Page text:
Startup advice: the last pivot to the status quo
So I recently lost a pretty important deal and I am in a funk. The only way I can make up for it is by sharing what I have just learned.
So the story of any upstart business, be it a startup or an existing venture with a new product, is that your novel service or product is different from the status quo. And it needs to be! — no one in their right mind would rely on a startup or an unproven product or service without a VERY good reason.
So your initial actual customers are all looking for something new — either they know what’s out there in the market, and it is all not good, or they want to get ahead of their competition by doing something novel. Your initial attempts to sell to the established customers in your market fail: they don’t take you seriously. They want proven stuff.
Any time you get traction, it is with the crowd that aches for something new. All your demos, your sales decks, your communication have been evolved to deal with the people that want something other than the status quo. And once you have achieved a modicum of product/market fit, you get sales!
But one day.. you’ve made it big enough that you get a serious lead from someone that is not especially aware of the market and your high-end novel things and simply listed you among the top-5 players to be invited.
And you do your “we are so different/faster/cheaper/better than anything out there” pitch. And you lose the business! You get ranked last! Even though you know you are a great fit for their needs. What happened?
You failed your last pivot. You played the “novel” card to the people wanting status quo. And it is not what they wanted. You showed up with all your newfangled stuff and they concluded you are not what they are looking for. You emphasised how different you are. They wanted to hear how much you are not. Your pitch was aimed at connaisseurs wanting something special. And they aren’t the connaisseurs you’ve worked with before.
So although your lost deal hurts, it is a great sign. You’ve arrived, but now you need to switch gears.
So first, why? Here’s why:
The skill level, the desire for novelty, basically any attribute of your potential customer is distributed normally (due to the central limit theorem). Originally, only the customers with the direst need (“>μ+2σ”), the greatest desire for new stuff, the greatest appetite for risk were in scope. But that is not where the bulk of the customers are. The median here is the average: most customers just want something that works.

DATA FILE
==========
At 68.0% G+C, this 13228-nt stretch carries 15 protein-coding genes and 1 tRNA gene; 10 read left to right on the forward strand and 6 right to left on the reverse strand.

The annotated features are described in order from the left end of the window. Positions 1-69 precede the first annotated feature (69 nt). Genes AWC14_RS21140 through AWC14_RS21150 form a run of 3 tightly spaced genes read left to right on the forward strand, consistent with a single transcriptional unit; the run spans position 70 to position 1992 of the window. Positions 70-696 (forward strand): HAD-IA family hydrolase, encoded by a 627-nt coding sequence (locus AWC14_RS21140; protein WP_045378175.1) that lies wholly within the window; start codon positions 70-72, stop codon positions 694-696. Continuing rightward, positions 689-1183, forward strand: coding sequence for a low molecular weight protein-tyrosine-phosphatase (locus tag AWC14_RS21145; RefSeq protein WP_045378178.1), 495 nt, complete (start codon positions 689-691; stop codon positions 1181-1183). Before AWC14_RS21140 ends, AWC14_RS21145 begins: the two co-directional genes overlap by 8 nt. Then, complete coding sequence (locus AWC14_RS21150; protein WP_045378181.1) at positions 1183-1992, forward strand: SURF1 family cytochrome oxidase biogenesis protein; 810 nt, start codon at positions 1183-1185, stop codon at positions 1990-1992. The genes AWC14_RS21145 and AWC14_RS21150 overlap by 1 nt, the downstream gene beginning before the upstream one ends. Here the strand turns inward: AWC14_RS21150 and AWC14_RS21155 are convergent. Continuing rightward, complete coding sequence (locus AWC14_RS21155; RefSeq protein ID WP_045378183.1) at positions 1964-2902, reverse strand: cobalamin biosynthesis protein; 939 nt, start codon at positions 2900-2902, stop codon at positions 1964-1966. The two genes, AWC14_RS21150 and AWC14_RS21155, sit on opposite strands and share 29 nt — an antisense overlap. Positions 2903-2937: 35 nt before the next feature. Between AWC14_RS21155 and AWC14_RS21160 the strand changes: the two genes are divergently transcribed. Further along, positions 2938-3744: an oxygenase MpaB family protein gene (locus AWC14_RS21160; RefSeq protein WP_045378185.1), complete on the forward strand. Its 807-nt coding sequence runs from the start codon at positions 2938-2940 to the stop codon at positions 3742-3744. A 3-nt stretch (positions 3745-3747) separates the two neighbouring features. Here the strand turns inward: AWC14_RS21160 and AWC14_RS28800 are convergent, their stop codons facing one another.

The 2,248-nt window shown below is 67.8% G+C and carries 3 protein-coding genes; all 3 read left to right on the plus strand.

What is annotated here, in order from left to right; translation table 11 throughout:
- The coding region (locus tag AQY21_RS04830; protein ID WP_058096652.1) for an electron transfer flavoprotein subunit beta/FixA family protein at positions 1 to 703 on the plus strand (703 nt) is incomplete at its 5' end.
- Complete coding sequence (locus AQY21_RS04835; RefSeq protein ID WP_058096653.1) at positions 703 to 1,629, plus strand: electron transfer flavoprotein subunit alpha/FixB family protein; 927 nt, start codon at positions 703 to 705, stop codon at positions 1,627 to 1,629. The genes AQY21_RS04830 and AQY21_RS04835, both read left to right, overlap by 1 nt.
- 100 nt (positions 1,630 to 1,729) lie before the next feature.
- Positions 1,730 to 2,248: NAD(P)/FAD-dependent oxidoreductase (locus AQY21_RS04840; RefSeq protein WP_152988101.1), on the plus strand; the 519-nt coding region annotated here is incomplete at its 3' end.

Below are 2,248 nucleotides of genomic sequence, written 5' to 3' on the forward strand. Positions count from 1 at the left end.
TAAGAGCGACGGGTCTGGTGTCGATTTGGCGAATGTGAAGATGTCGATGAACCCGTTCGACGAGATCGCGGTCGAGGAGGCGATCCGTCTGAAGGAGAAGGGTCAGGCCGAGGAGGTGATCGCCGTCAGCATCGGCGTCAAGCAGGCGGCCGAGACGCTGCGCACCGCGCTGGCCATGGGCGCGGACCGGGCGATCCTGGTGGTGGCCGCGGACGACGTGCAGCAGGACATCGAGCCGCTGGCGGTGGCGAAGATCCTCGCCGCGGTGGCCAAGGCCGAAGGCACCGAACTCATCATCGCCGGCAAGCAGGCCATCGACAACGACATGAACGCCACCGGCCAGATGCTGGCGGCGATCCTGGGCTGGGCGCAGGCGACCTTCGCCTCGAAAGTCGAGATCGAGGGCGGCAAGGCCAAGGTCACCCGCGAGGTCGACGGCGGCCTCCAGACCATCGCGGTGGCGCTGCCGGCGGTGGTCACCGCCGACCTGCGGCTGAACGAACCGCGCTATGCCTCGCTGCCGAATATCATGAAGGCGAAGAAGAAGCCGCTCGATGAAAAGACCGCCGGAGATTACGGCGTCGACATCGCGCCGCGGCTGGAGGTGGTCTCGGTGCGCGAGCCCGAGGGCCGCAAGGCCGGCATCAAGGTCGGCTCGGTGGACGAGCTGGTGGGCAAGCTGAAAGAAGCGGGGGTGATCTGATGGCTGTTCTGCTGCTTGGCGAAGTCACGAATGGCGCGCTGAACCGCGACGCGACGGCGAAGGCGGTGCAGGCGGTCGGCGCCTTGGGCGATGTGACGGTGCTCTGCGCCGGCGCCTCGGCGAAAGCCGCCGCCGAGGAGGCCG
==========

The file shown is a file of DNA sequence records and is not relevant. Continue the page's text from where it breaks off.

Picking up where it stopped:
That’s the why.
The “how” is going to be tremendously hard. Everyone working on your novel thing has been raised to stress how different it is. Nothing what you do or say spends a lot of time explaining that you also just Get The Job Done.
And in fact, the status quo players will now wipe the floor with you — all their stories are about getting That Job Done and crossing all the t’s and dotting all the boring i’s, while you fill slides about how you solve problems / challenges / things your customer doesn’t want solved or might not even have heard about. Meanwhile you aren’t talking enough about the stuff they do worry about: not getting fired for choosing you.
This is your final and most boring pivot: appealing to the seekers of the status quo. Getting there is going to be a slog: this isn’t what you have been doing — but remember the graph shown above: the bulk of the market is not to the right, it is in the middle. Write the documents, the presentations, the white paper about how your stuff also does the normal thing, the aspects that non-connaisseurs worry about.
And as you stake out your ground there.. prepare your next big thing, because soon you’ll be haunted by new suppliers out there promising even more amazing capabilities!
Good luck — and with this small screed, perhaps you’ll be a bit more prepared for the middle of the road customer than I just was…